Reason I asked is that my feelings towards same have been negative; As your’s obviously are – But Yes, given you’d mentioned it, I thought I’d ask – Given I’ve been contemplating cutting a few corners here. ;)

    Reply
  34. I reckon I’ve got termites (white ants) under the 95 m2 about 600 mm above ground level I call my home/hovel – Termite treatment will cost $2.5K plus. Must admit I lean towards the thought of drilling 4 holes in the floorboards and tipping a 210 L barrel of oil in each at under $100 each ($400 total) and seeing how the insects cope. (Used sump oil should be WAY cheaper of course?)
    I like the cleansing and pergative aromour of oil! :)

    Reply
  35. Ned, we use a brilliant product. It has wiped out three immense colonies very systematically. It’s called Termite Trap:

    http://www.termitetrap.com.au

    We had a whiteant problem at two of our houses, called in professional pest controllers, but they failed to do the job properly. Had to be called back, repeatedly: $$$$$$$$$$$$!!!! :(

    Then we had an infestation in two of our three orchards, where we couldn’t use poisons. Saw an ad in the paper, phoned them… ordered some traps and almost instantly had multiple hits in them. Made up the ‘special porridge’ (harmless to humans because we don’t have exo-skeletons) and WHAM(!) took out three separate underground colonies. The inventor, Ion Staunton, is based in your home state…. Sanctuary Cove, QLD: 1800 20 30 20.

    Apparently Ion has sold thousands of these traps, which look like green posts with a clear see-through cap, in WA… where we have more termites than you can shake a stick at. They’d eat the bloody stick!

    We now have these little green posts at several houses. A quick glance at the clear top immediately tells you if there’s activity, so you can make the little marri-munchers breakfast!! :)

    Biker Pete
    May 31, 2010
    Reply
  36. Thanks mate. I haven’t been panicking because I know this joint is made of some pretty tough hardhood – Which has withstood termite visitations in the past. But we’ve had a heck of a lot of rain here lately and I actually had a termite swarm inside the house – So Yep, they are about/here. Time to kick their little bottoms again I guess … :)

    Reply
  37. Comment by bi-ker peat;

    “You want to do a fair comparison, compare Perth to Seattle. Both great little cities, very similar in numerous ways:”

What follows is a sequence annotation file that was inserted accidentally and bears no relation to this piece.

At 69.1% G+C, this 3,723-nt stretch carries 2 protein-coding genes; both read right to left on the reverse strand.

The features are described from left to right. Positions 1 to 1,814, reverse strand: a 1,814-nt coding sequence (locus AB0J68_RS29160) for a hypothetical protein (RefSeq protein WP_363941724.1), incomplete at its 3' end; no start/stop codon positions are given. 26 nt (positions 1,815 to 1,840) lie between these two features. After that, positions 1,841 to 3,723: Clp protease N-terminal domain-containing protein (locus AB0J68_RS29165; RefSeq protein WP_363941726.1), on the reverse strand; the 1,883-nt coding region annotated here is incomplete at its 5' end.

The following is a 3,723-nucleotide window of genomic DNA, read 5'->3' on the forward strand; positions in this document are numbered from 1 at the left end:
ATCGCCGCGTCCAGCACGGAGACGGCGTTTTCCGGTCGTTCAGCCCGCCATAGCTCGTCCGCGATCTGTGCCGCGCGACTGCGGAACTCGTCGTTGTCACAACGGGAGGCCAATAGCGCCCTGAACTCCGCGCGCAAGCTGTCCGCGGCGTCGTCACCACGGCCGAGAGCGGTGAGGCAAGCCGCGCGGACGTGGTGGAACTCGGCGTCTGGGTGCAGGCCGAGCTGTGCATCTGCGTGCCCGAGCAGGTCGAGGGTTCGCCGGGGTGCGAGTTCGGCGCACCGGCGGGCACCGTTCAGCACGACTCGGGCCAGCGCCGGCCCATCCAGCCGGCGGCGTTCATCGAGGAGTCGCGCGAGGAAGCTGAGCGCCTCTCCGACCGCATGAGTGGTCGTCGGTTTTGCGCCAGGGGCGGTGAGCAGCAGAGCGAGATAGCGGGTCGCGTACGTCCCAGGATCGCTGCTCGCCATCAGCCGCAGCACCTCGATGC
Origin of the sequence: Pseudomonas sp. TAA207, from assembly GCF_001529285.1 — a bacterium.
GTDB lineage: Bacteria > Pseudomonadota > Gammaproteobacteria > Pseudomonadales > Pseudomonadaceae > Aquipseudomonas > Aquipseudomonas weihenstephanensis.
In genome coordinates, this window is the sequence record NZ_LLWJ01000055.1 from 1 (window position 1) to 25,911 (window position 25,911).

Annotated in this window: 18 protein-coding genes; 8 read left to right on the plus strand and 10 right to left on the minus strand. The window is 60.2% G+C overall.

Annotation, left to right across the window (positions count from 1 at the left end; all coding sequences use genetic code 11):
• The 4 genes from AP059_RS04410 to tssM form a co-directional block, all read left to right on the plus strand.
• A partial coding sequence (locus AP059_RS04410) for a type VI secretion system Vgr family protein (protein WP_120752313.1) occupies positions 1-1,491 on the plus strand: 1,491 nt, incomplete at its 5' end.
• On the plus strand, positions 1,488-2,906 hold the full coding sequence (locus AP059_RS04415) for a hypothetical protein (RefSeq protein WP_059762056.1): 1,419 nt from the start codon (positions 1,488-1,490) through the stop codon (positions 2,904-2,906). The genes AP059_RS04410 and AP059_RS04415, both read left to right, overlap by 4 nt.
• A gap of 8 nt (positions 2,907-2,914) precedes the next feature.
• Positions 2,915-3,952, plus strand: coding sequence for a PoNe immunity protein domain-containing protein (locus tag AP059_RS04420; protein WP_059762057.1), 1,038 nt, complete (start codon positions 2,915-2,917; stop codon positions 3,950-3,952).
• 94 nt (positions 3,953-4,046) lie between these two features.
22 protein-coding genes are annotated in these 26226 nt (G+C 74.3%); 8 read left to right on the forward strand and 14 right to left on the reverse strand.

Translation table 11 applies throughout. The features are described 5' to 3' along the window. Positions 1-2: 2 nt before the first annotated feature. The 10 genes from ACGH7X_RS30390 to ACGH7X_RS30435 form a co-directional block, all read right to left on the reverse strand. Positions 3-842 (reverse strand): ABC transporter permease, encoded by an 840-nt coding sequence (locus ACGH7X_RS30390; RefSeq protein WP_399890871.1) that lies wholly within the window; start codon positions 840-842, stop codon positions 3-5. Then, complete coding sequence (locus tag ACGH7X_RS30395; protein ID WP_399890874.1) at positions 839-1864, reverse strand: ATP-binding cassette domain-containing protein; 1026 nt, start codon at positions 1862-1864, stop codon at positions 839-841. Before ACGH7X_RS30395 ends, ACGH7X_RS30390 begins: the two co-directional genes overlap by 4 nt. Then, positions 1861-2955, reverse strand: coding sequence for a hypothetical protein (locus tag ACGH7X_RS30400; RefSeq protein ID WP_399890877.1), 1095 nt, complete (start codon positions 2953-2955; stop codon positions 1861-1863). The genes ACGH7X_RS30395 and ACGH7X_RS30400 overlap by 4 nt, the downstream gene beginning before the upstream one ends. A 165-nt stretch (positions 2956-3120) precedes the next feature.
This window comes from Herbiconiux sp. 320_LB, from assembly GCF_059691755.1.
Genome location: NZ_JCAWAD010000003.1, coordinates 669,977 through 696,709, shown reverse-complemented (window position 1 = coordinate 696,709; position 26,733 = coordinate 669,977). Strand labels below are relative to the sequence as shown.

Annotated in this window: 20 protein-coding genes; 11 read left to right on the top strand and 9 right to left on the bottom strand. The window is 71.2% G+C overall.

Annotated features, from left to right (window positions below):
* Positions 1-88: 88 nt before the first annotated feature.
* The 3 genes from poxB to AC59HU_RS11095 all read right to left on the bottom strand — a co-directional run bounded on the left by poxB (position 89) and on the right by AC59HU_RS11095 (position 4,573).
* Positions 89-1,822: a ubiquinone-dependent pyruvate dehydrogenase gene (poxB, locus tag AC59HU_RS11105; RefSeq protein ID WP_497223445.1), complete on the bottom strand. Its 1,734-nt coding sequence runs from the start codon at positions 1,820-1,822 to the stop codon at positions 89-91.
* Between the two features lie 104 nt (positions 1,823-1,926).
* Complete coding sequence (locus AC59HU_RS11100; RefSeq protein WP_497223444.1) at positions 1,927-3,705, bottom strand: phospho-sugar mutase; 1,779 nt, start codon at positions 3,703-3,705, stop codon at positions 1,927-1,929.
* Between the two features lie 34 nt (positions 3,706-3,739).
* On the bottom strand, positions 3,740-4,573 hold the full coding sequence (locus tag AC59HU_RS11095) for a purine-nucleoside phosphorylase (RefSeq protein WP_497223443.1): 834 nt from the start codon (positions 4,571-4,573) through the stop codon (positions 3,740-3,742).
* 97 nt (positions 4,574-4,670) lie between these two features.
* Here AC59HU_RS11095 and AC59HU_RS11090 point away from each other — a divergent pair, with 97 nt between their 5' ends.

Numbeo is a collection of Web pages containing numerical data, designed to enable any arsehole with an email addy to contribute or modify content. Numbeo provides statistical analysis of collected data from arseholes worldwide, mainly delusional baby boomers with much-spare-time. Numbeo calculates various indexes using aggregate data from any arsehole with an email addy and periodically publishes analysis of collected data from any arsehole with-an-email-addy and much-spare-time.
    Gee fucking whiz and holy frootloops batman, from now on Numbeo will be my numbeo one site since any-arsehole or delusional-baby-boomer with an email addy can edit. It must be true.

    Reply
  38. Comment by bi-ker peat;
    “You want to do a fair comparison, compare Perth to Seattle. Both great little cities, very similar in numerous ways:”
    Numbeo is a collection of Web pages containing numerical data, designed to enable any a@%$*#!e with an email addy to contribute or modify content. Numbeo provides statistical analysis of collected data from a@%$*#!es worldwide, mainly delusional baby boomers with much-spare-time. Numbeo calculates various indexes using aggregate data from any a@%$*#!e with an email addy and periodically publishes analysis of collected data from any a@%$*#!e with-an-email-addy and much-spare-time.
    Gee f@%$*!g whiz and holy frootloops batman, from now on Numbeo will be my numbeo one site since any-a@%$*#!e or delusional-baby-boomer with an email addy can edit. It must be true.

    Reply
  39. Just the stats, NV. Just check the stats. The comparison of Darwin to NY to Darwin is ludicrous. Comparison of Perth and Seattle is more appropriate… although Mercer recently rated Perth No. 21 and Seattle No. 50, in the ‘best cities in the world’ survey.